But it's the channel cats that especially shine during the dog days, Caplinger said, and make the lake a superb destination for individuals and families looking to enjoy the outdoors and catch abundant, good size "eating" fish. A major reason why the channel cat sport is so superior is the huge amount of underwater cover that litters the lake's bottom. Overwhelmingly, that cover consists of downed trees that have crumpled into the lake. When Stonewall was created, the lake's designers decreed that vast fields of standing timber be left to form vertical cover then and horizontal cover later. The lake is in its horizontal cover stage now, and the channel catfish certainly have taken advantage of that situation.
Adding to the appeal is that some of the lake's coves feature both submerged woody cover and no-wake zones. One of the things I have always enjoyed most about my visits to West Virginia's largest lake is that this is a body of water that was created with the angler in mind.
Also of note, Caplinger says, are the other charms that the lake has to offer because it is part of Stonewall Jackson Resort State Park. Among those allures are a marina, lodge, cabins, campground, boat rental, and even a fish cleaning station. Interestingly, says Caplinger, an Arnold Palmer signature golf course dots the park should chasing the little white ball be a hobby of the fishermen who visit.
For more information online, go to www.stonewallresort.com or call 1-888-278-8150.
BLACKWATER RIVER TROUT
For summertime trout fishing in an idyllic setting, Caplinger feels that the Blackwater River as it flows through Blackwater Falls State Park is a sublime destination.
"The comeback of the Blackwater River is a very interesting story," he said. "No trout fishing existed for years until a liming station was placed upstream. That station restored the fishing downstream all through the park."
Caplinger said that anglers can divide the river into two parts as far as how to approach fishing it. Above the park's namesake falls, the stream flows through relatively flat terrain, although several drops in the river bottom occur. But the Blackwater through here is mostly riffles and runs that feed into pools, and intense rapids are lacking. Below the falls, though, a major metamorphosis occurs.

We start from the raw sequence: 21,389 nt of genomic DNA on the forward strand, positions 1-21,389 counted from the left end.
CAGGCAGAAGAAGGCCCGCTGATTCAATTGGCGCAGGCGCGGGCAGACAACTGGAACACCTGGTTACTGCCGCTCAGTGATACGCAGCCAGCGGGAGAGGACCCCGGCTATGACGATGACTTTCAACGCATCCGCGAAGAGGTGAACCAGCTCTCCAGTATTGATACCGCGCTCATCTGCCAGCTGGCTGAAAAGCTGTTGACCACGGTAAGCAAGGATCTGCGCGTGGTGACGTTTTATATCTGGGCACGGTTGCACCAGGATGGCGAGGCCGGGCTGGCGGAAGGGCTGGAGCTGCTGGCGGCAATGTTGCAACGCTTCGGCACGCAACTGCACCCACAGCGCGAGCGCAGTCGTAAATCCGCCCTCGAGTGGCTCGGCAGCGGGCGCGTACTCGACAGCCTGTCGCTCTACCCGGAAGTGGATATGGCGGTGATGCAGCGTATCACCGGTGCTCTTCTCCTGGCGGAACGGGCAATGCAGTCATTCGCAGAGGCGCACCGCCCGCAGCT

"In the Blackwater River Canyon below the falls, rapids flow into plunge pools," Caplinger said. "Huge boulders lie in both the pools and the rapids and are major fish holding areas, especially in the summer. Fishermen also find deep rock ledges and swiftly flowing water in many places.
"The hike down into the canyon is something fishermen should not attempt by themselves nor do I recommend that people fish by themselves in the canyon. This is very steep terrain and it's easy for folks to lose their footing in the river."
Caplinger's description is accurate. Several summers ago, I hiked into the canyon and found the going challenging. On my way back, I lost my footing several times on the precipitous mountainside. However, I plan to return because the combination of beauty and other worldly trout fishing is a rare combination.
For safety sake, I also must emphasize that my sojourn in the Blackwater was with several other anglers. One of them regaled me with stories on how he knew someone who had broken a leg while fishing. The hapless gentleman had to be removed from the canyon via helicopter.